My boy has turned into a pubert 

By Debra LoGuercio

©Copyright 1997, Debra Lo Guercio, all rights reserved

    That glowing, glaring neon sign of adolescence has begun to flicker at our house. You know the one. It says: Warning! Your darling, sweet child is transforming into an alien life form! The sign foretells that life as you know it will become a 10-year ride on Space Mountain -- sharp turns, steep climbs, heart-stopping dips, and all at high speeds and in the dark. As one bumper sticker says, "Get in, sit down, shut up and hang on."
    Puberty first bubbled to the surface at a recent trip to the shoe store. My son told me his entire social life depended on wearing a certain brand of shoes, and without them, I might as well shoot him now and put him out of his misery.

    I tried the old "If your friends judge you by what you wear, they're not really your friends" speech. He rolled his eyes to the ceiling in disgust, signifying my coronation as Queen of the Dorks.

    I was prepared to stand firm and force him to wear the sale brand, but had a flashback to a shopping trip when I tried to convince my own mother that without a pair of five-inch Baretraps platform shoes, I would be banished from every social function on campus. My mom gave in. So did I. I must have inherited her soft spot. It's located right near my wallet.

    Adolescence bubbled up again when I dropped my boy off for his first day at middle school. I leaned over to kiss his cheek, as I have every single day of his life, and he pushed me away in horror. "Not here, Mom!" he gasped, "Somebody might see!" We compromised on a cordial, businesslike handshake. I drove away with a heavy sigh. Not only am I a dork in my son's eyes, but now I have Mom Cooties as well.

    "I knew the teen years were imminent when we went to McDonald's. I began to order his usual fare, a Chicken McNugget Happy Meal. My son stepped in to correct me. He ordered adult-sized McNuggets, fries and a shake. The exact same thing that comes in a Happy Meal. For about a dollar less.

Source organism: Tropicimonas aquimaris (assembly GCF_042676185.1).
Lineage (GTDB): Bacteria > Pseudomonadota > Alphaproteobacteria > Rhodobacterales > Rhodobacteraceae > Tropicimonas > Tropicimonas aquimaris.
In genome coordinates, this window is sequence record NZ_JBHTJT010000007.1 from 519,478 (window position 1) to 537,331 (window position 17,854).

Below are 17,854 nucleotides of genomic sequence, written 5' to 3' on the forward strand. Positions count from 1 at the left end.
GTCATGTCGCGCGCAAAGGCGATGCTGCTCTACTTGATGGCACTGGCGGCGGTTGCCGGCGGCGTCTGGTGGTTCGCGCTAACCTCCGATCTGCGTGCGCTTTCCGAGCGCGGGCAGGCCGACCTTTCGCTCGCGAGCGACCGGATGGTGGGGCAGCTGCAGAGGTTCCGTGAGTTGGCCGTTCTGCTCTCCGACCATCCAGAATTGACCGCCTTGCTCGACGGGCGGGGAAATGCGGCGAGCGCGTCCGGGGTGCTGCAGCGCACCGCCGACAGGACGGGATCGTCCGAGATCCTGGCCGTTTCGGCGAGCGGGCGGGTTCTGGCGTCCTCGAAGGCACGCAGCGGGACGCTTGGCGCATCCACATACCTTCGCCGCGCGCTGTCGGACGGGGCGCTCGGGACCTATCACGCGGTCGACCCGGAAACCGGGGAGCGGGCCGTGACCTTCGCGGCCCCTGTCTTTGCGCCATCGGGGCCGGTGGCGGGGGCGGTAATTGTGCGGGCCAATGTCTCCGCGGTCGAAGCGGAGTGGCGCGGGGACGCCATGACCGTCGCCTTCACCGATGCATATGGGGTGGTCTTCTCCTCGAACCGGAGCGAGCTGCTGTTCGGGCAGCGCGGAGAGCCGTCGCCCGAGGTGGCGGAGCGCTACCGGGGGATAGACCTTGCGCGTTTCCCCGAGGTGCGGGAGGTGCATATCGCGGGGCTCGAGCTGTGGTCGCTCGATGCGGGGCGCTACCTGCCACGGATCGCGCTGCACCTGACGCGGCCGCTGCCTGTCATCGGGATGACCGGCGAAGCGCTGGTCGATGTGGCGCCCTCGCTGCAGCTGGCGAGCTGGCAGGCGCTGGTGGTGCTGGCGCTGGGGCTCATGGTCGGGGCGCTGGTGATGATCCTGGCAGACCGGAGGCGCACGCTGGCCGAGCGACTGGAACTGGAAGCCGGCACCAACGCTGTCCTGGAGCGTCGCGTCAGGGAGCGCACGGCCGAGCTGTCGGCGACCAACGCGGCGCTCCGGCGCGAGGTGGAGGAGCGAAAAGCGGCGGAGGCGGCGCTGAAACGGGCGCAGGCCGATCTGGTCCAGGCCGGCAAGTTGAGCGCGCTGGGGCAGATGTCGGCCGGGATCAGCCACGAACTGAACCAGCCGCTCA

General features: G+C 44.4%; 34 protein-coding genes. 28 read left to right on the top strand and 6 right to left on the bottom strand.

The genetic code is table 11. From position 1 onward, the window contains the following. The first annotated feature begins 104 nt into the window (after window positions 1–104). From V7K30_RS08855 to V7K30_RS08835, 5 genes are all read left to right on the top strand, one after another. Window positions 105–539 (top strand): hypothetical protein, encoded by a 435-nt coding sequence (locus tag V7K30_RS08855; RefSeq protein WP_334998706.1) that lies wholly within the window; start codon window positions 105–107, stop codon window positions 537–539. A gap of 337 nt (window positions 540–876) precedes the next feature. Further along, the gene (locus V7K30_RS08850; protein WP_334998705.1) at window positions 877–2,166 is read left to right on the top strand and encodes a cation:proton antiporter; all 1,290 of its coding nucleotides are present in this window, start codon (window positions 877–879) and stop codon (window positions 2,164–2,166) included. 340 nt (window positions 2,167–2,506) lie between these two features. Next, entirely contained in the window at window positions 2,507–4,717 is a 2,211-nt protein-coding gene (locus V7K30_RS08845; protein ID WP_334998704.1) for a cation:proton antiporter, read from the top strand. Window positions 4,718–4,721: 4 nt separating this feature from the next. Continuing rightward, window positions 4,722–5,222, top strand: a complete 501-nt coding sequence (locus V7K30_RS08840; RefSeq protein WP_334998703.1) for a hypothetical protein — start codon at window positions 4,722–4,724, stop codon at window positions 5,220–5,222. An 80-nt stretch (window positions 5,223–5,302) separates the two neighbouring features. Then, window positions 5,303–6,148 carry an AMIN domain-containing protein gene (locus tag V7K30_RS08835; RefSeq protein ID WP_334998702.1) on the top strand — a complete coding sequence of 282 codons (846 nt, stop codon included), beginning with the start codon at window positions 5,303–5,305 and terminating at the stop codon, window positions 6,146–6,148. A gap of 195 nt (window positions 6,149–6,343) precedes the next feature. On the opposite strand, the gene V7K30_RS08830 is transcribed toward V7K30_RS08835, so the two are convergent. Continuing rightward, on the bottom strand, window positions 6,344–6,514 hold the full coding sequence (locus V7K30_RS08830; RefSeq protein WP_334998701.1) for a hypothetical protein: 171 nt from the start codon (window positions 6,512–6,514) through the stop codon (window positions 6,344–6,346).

Amazed, I pointed out that he'd only get the cute little toy with a Happy Meal. Again, I got the rolled-eyes treatment. "Mom, don't you think I'm a little old for toys?" he asked indignantly. It was like a cup of ice water in the face.

    Too old for toys. What a sad thought. I wondered if the next Christmas would be the first when I wouldn't buy any toys to put under the tree. Since he was too mature for toys, I asked him if this meant he liked girls now. He informed me that girls are stupid. I breathed a little sigh of relief. For now.

    My son is entering that awkward "Too old for toys, too young for girls" stage. Not really a child, not really a teen-ager. Some people call a child at this stage of development a "Tweenager."

    My own label for this stage in a boy's development is "pubert." There's a subtle ickiness to the word that captures the essence of an 11-year-old boy. It brings to mind images of armpit farts, loogies, and saying the Pledge of Allegiance in one long burp. The sort of behavior that drives 11-year-old girls away in disgust. Ah, yes. The Wonderful World of Hormones.

    I had a long talk with my pubert about hormones. I told him how he'd get all hairy and smelly, and sound like a frog with laryngitis. I told him testosterone would make him really itchy, as evidenced by the fact that most men seem to spend a lot of time scratching.

    I told him he'd wake up one day and be more interested in girls than video games. And when all that happened, he'd hate me for about 10 years, and think I was weird and stupid.

    "I already hate you and think you're weird and stupid," he responded, looking at me as if I were some vile strain of slime mold. But then he cracked a smile and added, "Not!" and allowed me one brief cuddle.
    A reprieve. At least for a little while. The hormones may be simmering, but they're not at full boil yet.